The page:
To get this property out of the name of the decedent and into the names of the people who inherit it requires a legal bridge. There are several types of legal procedures or bridges to move different kinds of property to their new owners. Some of these are the equivalent of large suspension bridges that will carry a lot of property while others are of much less use and might be more analogous to a footbridge. Lawyers often call this process “administering an estate.” In this book we refer to these procedures collectively as “settling an estate.”

Most of the decedent’s estate will be passed to the persons named in his or her will, or, if there is no will, to certain close relatives according to priorities established by state law (called “intestate succession”). However, to repeat, no matter how property is held, it must cross an estate settlement bridge before those entitled to inherit may legally take possession. The formal court probate process is but one of these bridges. Some of the other bridges involve community property transfers, clearing title to joint tenancy property, transfer to a beneficiary designated by contract, winding up living trusts, and settling very small estates that are exempt from probate.

How Long Does It Take to Settle an Estate?

If a formal probate court procedure is required, it usually takes nine to twelve months to complete all the necessary steps, unless you are dealing with a very complicated estate. On the other hand, if the decedent planned his or her estate to avoid probate, or the estate is small, or everything goes to a surviving spouse or domestic partner, then the estate may be settled in a matter of weeks by using some easier nonprobate procedures. See the checklist for formal probate in Chapter 13, for details about the typical length of a formal probate administration.

 

CAUTION

The procedures in this book are only for California estates. Real property and tangible personal property (see Chapter 4 for definitions) located outside of California are not part of a California estate and cannot be transferred following the instructions in this book. To transfer property located outside of California, you will either have to familiarize yourself with that state’s rules (these will be similar, but by no means identical to those in effect in California) or hire a lawyer in the state where the property is located.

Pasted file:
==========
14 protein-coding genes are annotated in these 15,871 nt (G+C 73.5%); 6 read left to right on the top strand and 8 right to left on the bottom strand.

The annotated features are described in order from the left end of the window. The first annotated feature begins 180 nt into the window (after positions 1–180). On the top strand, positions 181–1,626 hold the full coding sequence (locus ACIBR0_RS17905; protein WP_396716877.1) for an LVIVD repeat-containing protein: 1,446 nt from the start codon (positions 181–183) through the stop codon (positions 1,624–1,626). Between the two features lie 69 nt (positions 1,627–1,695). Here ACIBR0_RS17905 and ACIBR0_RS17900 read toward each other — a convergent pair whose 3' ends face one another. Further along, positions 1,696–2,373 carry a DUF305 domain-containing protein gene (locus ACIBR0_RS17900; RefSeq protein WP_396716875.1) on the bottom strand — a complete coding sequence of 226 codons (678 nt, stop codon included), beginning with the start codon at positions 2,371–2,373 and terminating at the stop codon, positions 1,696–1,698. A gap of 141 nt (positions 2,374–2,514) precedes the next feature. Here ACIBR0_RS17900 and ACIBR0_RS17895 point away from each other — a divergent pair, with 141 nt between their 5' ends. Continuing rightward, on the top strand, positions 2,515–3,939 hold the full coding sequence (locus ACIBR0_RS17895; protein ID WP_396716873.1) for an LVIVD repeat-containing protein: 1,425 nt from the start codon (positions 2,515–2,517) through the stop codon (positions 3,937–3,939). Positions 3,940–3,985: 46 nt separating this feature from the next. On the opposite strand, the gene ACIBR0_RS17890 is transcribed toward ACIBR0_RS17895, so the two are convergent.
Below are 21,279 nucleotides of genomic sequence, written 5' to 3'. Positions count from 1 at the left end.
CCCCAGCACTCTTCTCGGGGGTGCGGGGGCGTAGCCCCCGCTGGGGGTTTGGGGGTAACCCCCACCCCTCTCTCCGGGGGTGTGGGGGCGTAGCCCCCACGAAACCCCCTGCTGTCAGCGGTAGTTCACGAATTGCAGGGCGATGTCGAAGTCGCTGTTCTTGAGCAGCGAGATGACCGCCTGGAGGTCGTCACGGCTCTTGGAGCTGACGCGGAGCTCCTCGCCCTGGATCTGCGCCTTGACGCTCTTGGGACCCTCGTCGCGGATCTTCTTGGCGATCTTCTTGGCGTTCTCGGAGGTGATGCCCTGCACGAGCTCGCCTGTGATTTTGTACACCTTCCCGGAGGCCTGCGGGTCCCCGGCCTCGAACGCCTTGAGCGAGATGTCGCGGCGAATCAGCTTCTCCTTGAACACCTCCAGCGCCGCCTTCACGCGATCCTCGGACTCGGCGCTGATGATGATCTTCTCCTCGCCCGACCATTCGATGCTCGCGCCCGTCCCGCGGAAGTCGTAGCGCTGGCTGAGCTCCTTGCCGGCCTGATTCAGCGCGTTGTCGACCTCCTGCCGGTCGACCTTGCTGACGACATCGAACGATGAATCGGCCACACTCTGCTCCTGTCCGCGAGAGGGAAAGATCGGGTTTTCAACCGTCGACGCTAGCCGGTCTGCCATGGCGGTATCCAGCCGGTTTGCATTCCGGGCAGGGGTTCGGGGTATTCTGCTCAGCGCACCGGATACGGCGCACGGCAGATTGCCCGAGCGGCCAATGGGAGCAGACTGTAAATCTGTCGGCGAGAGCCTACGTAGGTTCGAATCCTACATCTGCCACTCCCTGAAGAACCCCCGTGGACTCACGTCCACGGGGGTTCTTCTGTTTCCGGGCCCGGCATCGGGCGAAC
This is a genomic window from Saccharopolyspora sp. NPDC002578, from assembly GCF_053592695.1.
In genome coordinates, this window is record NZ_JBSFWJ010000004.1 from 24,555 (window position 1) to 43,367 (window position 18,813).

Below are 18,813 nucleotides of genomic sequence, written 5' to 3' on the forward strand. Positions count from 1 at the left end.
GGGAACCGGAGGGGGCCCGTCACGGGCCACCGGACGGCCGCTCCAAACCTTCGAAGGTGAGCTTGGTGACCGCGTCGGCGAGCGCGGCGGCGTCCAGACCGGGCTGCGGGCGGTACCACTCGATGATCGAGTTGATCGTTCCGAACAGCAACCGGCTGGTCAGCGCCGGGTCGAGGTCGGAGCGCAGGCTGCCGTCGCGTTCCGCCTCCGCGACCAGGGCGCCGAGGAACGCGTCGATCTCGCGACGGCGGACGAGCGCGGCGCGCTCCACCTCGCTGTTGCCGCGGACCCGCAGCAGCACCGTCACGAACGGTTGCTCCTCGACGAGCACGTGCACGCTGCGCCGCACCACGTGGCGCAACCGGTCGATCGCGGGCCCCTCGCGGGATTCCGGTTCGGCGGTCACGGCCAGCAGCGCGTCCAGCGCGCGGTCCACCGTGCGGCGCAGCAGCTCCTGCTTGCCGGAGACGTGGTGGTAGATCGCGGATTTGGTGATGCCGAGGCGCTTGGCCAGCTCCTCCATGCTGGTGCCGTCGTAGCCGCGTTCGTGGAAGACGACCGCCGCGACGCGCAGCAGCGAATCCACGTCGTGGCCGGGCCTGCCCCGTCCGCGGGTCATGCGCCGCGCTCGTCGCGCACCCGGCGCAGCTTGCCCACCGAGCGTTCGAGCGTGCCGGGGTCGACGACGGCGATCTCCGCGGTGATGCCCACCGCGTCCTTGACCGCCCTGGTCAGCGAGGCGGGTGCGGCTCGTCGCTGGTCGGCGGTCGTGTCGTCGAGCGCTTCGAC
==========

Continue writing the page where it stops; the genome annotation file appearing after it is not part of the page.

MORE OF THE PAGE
What This Book Covers

Not all estates can be settled entirely by using a self-help manual. Although many California estates can be settled with the procedures described in the following chapters, some estates will require at least some formal legal assistance. Therefore, it’s important to know if the estate you are dealing with has complexities beyond the scope of this book.

First, an estate that can be settled using this book (a “simple estate,” for lack of a better term) is one that consists of the common types of assets, such as houses, land, a mobile home, bank accounts, household goods, automobiles, collectibles, stocks, money market funds, promissory notes, etc. More complicated assets, such as complex investments, business or partnership interests, or royalties from copyrights or patents, are often not as easy to deal with because they involve additional factors, such as determining the extent of the decedent’s interest in the property and how that interest is transferred to the new owner. However, it may be possible to include unusual assets in a simple estate if the person settling the estate is experienced in such matters or has help from an accountant or attorney along the way. When questions arise as to ownership of an asset, or when third parties (anyone not named in the will and not an heir under state law) make claims against the estate (as would be the case if someone threatened to sue over a disputed claim), you have a complicated situation that will require help beyond this book.

Second, for an estate to be “simple” there should be no disagreements among the beneficiaries, especially as to the distribution of the property. There is no question that dividing up a decedent’s property can sometimes bring out the worst in human nature. If you face a situation where family members are angry and lawsuits are threatened, it is not a simple estate. To settle an estate without unnecessary delays or complications and without a lawyer, you need the cooperation of everyone involved. If you don’t have it (for example, a disappointed beneficiary or family member plans to contest the will or otherwise engage in obstructionist behavior), you will need professional help. (See Chapter 16.)